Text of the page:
# Product of 3 linear factors

1. May 17, 2009

### hostergaard

1. The problem statement, all variables and given/known data

http://img42.imageshack.us/img42/1231/lobgave.jpg [Broken]

2. Relevant equations

3. The attempt at a solution
i think that solution shuld look something like this:
(x-a)2*(x-k)
but im pretty lost, so i need some help...

Last edited by a moderator: May 4, 2017
2. May 17, 2009

### epenguin

I don't think your conjecture works.

Firstly there is one rather easy value of k you might notice that will then give you two equal roots.

If that were the highest one it would save work. So that is worth asking - think about the form of your cubic function.

If you can't find any shortcuts like that, there are several ways to solve a problem like this.
Do you know the relation between coefficients of a a polynomial equation and its roots?
Or do you know and understand the discriminant of a cubic - what does that have to do in order for the cubic to contain two equal roots?

I have not worked out out yet, have to leave, and there seems to be a fair amount of calculation in it unless you get lucky. I may have missed something clever - but in the end you have to know and sometimes use the things that will always work.

3. May 17, 2009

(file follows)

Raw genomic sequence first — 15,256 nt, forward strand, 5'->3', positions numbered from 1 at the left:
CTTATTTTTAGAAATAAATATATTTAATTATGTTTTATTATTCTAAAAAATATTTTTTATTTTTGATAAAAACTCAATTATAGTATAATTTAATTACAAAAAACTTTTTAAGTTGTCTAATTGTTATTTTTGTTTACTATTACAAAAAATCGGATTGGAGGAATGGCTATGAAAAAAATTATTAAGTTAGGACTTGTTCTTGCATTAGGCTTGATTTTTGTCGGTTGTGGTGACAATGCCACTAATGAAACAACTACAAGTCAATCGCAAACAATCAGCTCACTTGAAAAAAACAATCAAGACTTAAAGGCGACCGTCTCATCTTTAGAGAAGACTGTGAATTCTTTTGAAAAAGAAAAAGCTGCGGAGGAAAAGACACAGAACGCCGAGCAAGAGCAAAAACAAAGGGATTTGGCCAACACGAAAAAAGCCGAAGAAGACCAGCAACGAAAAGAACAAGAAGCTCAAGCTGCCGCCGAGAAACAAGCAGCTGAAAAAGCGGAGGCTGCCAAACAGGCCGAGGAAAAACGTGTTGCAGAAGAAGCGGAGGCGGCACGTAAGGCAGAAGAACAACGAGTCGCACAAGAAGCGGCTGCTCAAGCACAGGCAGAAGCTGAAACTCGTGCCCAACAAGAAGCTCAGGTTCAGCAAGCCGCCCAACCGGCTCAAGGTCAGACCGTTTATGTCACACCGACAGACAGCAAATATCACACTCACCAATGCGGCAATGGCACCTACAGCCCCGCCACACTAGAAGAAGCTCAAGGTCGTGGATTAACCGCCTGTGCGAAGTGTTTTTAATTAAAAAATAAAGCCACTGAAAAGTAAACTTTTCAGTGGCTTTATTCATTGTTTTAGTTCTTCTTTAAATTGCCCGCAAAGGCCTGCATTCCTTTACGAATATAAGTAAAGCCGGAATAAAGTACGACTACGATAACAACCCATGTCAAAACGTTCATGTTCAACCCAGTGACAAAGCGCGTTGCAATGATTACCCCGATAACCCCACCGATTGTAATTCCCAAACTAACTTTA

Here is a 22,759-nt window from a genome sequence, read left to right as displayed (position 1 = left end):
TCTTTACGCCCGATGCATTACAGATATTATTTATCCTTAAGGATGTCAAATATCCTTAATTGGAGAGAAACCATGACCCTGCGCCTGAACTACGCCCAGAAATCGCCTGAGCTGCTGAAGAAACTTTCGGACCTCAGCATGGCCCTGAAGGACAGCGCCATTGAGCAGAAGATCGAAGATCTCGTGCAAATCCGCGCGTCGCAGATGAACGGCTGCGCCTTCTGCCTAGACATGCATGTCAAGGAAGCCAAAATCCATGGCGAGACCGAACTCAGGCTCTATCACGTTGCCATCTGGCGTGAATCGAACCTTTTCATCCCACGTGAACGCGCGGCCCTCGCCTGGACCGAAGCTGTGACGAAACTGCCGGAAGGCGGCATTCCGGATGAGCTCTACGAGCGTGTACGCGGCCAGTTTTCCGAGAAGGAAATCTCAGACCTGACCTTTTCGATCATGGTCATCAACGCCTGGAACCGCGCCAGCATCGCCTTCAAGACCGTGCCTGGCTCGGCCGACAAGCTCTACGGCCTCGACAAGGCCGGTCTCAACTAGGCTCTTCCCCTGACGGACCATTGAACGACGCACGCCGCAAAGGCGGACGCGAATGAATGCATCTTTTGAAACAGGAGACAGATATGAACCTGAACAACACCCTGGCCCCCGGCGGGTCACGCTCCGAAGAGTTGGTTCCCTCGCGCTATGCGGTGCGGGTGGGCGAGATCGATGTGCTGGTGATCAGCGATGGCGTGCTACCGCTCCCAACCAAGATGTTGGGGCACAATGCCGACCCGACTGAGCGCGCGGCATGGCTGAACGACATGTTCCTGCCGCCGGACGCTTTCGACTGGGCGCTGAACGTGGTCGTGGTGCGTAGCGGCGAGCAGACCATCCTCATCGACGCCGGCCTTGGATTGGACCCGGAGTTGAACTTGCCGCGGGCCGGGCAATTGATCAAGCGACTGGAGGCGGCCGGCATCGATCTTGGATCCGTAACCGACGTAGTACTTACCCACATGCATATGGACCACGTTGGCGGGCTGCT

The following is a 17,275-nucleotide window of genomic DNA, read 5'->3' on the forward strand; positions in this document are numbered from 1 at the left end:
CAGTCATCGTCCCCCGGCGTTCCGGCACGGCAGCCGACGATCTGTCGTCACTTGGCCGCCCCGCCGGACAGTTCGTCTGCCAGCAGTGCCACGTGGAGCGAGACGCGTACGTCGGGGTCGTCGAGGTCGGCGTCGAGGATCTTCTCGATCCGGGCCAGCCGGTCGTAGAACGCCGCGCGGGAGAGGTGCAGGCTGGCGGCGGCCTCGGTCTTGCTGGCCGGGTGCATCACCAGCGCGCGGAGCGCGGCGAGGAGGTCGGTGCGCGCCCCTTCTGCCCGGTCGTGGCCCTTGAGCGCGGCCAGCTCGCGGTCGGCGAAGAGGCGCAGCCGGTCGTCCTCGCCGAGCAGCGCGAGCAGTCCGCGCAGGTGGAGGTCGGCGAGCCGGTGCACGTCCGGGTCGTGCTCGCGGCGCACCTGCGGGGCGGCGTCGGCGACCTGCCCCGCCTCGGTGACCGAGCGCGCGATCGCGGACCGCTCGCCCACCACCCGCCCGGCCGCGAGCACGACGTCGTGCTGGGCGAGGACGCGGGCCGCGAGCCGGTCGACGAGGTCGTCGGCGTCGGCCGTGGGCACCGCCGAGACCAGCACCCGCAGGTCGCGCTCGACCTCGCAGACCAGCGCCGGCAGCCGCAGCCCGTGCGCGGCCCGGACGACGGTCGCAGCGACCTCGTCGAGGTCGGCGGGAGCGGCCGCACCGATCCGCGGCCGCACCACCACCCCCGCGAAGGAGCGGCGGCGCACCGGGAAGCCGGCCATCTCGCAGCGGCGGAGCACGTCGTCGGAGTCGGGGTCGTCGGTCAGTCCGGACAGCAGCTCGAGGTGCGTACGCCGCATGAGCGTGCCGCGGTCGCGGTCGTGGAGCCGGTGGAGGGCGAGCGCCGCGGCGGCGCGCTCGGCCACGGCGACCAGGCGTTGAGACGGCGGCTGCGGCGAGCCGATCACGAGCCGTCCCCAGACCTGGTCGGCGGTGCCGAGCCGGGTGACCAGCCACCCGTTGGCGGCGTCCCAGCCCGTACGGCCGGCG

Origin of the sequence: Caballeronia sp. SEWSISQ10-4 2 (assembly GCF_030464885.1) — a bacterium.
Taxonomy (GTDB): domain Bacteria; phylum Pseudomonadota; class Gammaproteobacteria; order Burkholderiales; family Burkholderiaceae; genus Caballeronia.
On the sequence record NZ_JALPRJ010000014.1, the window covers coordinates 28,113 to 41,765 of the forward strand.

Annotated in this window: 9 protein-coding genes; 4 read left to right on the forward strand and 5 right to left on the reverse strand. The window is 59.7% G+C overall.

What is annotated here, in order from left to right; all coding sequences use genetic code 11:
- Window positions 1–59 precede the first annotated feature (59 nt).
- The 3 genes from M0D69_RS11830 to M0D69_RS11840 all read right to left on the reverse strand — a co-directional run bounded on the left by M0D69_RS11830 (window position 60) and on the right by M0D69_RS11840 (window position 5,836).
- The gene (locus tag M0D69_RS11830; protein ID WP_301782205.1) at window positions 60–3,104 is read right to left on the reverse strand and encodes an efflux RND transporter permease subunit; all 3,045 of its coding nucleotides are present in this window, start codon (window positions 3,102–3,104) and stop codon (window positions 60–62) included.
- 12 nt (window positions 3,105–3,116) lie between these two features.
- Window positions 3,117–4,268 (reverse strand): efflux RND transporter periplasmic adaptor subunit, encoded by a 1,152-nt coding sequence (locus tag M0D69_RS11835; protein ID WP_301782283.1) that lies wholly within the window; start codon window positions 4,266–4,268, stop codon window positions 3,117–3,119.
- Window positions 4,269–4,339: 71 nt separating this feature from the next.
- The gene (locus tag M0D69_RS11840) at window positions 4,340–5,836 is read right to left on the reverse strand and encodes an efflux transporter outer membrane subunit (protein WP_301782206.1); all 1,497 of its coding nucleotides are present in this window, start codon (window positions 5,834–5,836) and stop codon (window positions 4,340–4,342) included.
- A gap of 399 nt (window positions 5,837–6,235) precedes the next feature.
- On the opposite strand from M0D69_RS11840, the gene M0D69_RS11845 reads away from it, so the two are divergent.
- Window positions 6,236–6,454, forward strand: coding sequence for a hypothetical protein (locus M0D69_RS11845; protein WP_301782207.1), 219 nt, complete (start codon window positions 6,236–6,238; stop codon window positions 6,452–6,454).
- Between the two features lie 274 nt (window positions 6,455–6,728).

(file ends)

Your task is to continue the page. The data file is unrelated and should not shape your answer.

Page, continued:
### gabbagabbahey

Choosing $(x-a)^2(x-k)$ to represent your polynomial causes two problems:

(1)You are effectively assuming that $k$ is a single root of your cubic. Since you are not told this, I would not make this assumption.

Instead, use a different letter to represent the single root: $(x-a)^2(x-b)$ represents a cubic with a double root $x=a$ and a single root $x=b$

(2) The second problem is that $(x-a)^2(x-b)$ has a leading coefficient of $1$, whereas the given cubic should have a leading coefficient of $2$. To solve this problem, just multiply your proposed solution by 2: $p(x)=2(x-a)^2(x-b)$

Try expanding this proposed solution, and then compare coefficients

4. May 19, 2009

### epenguin

Any progress?

I have done it by the discriminant method and promise you there is a simple answer. Even knowing the answer I cannot see any reasonable short cuts, so it seems to be a case of needing to know a general method as I said.

On the way you run into some pretty big numbers which is discouraging and often a warning of a mistake, but it works out in the end. So be careful to write out very clearly so you can pick up mistakes.

(If you can get that you can also easily get the least of the k's - it is a rational number but rather wierd for a student exercise leaving me wondering how these guys invented the problem.)

Last edited: May 20, 2009
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